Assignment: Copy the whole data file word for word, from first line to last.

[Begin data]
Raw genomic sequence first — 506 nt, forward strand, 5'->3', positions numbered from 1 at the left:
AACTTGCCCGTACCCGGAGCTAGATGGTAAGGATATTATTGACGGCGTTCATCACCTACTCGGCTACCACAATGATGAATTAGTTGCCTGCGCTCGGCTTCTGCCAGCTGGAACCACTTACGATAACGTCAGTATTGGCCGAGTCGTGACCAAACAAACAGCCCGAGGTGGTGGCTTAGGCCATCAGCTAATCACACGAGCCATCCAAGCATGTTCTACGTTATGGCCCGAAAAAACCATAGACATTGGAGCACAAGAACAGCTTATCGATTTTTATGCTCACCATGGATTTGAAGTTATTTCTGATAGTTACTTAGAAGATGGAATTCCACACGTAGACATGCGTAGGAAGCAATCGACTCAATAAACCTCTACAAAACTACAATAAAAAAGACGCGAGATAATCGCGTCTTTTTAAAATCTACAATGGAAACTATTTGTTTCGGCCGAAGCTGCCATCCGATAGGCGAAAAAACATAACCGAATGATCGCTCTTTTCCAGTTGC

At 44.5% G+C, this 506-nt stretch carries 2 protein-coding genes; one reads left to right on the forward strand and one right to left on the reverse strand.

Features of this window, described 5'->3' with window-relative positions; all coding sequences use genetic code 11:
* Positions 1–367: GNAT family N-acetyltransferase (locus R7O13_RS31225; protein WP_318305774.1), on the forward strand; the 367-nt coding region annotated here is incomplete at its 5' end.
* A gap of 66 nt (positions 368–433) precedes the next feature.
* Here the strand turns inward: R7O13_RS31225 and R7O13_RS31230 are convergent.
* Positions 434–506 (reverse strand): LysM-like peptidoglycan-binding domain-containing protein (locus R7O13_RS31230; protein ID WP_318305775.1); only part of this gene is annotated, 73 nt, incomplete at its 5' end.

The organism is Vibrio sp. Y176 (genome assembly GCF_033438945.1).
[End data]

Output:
Raw genomic sequence first — 506 nt, forward strand, 5'->3', positions numbered from 1 at the left:
AACTTGCCCGTACCCGGAGCTAGATGGTAAGGATATTATTGACGGCGTTCATCACCTACTCGGCTACCACAATGATGAATTAGTTGCCTGCGCTCGGCTTCTGCCAGCTGGAACCACTTACGATAACGTCAGTATTGGCCGAGTCGTGACCAAACAAACAGCCCGAGGTGGTGGCTTAGGCCATCAGCTAATCACACGAGCCATCCAAGCATGTTCTACGTTATGGCCCGAAAAAACCATAGACATTGGAGCACAAGAACAGCTTATCGATTTTTATGCTCACCATGGATTTGAAGTTATTTCTGATAGTTACTTAGAAGATGGAATTCCACACGTAGACATGCGTAGGAAGCAATCGACTCAATAAACCTCTACAAAACTACAATAAAAAAGACGCGAGATAATCGCGTCTTTTTAAAATCTACAATGGAAACTATTTGTTTCGGCCGAAGCTGCCATCCGATAGGCGAAAAAACATAACCGAATGATCGCTCTTTTCCAGTTGC

At 44.5% G+C, this 506-nt stretch carries 2 protein-coding genes; one reads left to right on the forward strand and one right to left on the reverse strand.

Features of this window, described 5'->3' with window-relative positions; all coding sequences use genetic code 11:
* Positions 1–367: GNAT family N-acetyltransferase (locus R7O13_RS31225; protein WP_318305774.1), on the forward strand; the 367-nt coding region annotated here is incomplete at its 5' end.
* A gap of 66 nt (positions 368–433) precedes the next feature.
* Here the strand turns inward: R7O13_RS31225 and R7O13_RS31230 are convergent.
* Positions 434–506 (reverse strand): LysM-like peptidoglycan-binding domain-containing protein (locus R7O13_RS31230; protein ID WP_318305775.1); only part of this gene is annotated, 73 nt, incomplete at its 5' end.

The organism is Vibrio sp. Y176 (genome assembly GCF_033438945.1).